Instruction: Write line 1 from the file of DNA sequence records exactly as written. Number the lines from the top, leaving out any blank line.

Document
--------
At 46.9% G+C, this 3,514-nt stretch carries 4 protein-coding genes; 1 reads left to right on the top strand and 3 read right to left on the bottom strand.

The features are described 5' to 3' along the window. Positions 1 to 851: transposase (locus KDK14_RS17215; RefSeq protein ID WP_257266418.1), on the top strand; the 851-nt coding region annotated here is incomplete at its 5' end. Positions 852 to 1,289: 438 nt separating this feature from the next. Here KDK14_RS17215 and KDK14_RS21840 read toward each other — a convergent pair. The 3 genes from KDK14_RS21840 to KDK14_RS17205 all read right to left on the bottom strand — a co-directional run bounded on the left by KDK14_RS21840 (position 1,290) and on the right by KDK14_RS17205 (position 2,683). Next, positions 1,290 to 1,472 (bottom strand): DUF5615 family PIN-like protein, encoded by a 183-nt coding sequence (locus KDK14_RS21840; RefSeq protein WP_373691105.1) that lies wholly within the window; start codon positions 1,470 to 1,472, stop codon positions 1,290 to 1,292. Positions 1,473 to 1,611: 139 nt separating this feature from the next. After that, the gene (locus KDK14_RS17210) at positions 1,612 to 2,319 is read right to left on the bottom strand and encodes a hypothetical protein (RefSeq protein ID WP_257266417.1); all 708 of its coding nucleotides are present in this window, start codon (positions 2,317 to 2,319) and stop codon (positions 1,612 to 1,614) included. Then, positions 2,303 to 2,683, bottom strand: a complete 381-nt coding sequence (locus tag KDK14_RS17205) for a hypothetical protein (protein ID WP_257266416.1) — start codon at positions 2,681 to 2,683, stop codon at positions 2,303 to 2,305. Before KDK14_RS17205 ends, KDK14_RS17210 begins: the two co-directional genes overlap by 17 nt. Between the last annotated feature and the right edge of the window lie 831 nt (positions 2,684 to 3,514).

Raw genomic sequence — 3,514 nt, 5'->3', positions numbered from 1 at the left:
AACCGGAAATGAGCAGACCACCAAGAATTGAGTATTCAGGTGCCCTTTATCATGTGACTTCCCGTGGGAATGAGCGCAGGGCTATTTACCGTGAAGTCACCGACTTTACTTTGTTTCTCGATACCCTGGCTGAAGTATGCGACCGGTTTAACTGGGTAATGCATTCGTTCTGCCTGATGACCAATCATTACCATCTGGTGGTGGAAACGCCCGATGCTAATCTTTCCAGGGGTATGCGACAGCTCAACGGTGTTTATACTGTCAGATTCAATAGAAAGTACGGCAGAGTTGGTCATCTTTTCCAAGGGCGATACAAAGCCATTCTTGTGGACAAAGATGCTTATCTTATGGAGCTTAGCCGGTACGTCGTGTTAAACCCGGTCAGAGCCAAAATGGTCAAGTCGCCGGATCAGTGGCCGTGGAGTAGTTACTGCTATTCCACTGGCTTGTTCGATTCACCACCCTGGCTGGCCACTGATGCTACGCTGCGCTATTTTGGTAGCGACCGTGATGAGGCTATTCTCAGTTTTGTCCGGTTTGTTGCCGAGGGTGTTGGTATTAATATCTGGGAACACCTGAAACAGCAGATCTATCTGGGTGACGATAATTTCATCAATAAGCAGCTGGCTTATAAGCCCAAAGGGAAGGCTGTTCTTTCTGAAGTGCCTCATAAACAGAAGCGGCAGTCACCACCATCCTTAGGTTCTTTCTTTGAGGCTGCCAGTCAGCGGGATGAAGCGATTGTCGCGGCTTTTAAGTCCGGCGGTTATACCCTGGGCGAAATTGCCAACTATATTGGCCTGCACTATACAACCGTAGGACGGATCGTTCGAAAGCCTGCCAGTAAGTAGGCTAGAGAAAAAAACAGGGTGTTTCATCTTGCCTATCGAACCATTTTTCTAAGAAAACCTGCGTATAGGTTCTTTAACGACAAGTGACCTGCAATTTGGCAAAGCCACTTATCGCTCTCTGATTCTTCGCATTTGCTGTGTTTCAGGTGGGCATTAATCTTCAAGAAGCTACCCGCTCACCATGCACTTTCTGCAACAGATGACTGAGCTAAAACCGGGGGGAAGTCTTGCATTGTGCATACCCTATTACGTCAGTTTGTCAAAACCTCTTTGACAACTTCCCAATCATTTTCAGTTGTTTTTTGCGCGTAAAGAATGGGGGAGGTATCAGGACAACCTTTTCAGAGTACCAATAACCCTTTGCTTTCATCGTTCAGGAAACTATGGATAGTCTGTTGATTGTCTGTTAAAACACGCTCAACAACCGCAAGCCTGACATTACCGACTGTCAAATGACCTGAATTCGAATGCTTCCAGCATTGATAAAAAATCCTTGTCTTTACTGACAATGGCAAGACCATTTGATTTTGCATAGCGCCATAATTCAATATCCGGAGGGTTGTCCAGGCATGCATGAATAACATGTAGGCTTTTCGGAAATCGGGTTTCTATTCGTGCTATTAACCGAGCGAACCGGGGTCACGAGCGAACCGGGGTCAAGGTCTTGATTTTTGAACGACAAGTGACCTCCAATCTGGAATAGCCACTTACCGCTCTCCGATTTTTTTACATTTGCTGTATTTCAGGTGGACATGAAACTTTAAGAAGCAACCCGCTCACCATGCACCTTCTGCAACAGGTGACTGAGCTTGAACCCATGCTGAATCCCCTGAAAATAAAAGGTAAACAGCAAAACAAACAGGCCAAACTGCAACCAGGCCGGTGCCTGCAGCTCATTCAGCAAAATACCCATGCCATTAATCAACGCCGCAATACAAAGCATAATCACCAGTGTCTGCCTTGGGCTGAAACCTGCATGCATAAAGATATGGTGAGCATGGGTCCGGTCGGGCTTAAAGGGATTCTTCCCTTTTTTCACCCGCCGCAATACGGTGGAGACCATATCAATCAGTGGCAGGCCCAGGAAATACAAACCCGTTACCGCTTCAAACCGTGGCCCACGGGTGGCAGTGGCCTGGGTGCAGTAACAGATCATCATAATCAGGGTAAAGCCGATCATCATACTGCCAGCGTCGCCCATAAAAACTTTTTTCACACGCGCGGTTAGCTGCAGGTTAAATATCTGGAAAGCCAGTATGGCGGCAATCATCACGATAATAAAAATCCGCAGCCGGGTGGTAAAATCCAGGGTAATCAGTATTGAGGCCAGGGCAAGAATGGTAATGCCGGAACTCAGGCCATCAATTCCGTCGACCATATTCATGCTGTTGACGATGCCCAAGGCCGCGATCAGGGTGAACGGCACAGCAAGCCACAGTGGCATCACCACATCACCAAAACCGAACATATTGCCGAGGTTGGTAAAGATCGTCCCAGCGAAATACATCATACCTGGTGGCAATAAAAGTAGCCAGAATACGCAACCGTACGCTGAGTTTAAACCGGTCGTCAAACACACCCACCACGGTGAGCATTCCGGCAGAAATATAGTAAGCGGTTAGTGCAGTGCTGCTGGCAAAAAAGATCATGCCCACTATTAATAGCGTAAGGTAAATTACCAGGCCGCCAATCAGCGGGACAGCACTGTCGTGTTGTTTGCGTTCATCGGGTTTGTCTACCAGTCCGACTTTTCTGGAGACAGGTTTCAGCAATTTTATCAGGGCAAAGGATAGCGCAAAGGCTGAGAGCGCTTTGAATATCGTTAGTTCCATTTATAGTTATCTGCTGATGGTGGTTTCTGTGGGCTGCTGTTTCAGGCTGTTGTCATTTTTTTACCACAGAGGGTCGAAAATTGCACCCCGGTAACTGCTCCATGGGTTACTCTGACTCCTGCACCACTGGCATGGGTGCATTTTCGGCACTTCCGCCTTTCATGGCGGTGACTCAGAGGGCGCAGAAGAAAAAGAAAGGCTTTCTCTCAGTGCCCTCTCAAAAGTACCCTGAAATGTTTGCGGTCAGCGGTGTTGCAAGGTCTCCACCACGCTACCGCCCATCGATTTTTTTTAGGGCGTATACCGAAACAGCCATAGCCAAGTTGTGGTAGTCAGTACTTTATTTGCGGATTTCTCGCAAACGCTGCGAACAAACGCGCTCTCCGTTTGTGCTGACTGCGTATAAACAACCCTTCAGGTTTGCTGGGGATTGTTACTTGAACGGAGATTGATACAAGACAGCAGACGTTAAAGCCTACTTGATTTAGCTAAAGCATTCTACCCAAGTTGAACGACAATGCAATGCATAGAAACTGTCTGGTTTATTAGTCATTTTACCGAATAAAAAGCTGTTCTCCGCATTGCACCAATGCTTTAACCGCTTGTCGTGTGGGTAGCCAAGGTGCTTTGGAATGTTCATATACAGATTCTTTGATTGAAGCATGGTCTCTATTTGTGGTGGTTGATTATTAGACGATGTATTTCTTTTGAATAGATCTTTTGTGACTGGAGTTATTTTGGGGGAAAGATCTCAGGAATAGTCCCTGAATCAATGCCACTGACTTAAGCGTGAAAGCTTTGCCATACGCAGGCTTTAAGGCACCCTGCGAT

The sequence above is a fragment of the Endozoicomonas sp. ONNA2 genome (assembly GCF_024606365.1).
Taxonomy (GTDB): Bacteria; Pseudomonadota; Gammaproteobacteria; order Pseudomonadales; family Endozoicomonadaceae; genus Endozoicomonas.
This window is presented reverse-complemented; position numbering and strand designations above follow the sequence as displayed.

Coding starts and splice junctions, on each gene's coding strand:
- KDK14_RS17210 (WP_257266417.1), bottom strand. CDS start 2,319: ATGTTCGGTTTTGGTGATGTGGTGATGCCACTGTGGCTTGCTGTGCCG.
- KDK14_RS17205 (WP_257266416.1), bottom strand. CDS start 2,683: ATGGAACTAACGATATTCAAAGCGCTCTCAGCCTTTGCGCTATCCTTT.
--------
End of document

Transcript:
At 46.9% G+C, this 3,514-nt stretch carries 4 protein-coding genes; 1 reads left to right on the top strand and 3 read right to left on the bottom strand.